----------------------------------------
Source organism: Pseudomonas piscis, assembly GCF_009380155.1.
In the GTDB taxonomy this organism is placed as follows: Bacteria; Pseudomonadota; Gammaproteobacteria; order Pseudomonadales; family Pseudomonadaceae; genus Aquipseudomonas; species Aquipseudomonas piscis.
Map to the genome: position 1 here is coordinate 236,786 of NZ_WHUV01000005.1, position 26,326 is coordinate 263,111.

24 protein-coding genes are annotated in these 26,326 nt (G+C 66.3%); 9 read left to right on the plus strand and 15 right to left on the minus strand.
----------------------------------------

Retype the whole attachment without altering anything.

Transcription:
Source organism: Pseudomonas piscis, assembly GCF_009380155.1.
In the GTDB taxonomy this organism is placed as follows: Bacteria; Pseudomonadota; Gammaproteobacteria; order Pseudomonadales; family Pseudomonadaceae; genus Aquipseudomonas; species Aquipseudomonas piscis.
Map to the genome: position 1 here is coordinate 236,786 of NZ_WHUV01000005.1, position 26,326 is coordinate 263,111.

24 protein-coding genes are annotated in these 26,326 nt (G+C 66.3%); 9 read left to right on the plus strand and 15 right to left on the minus strand.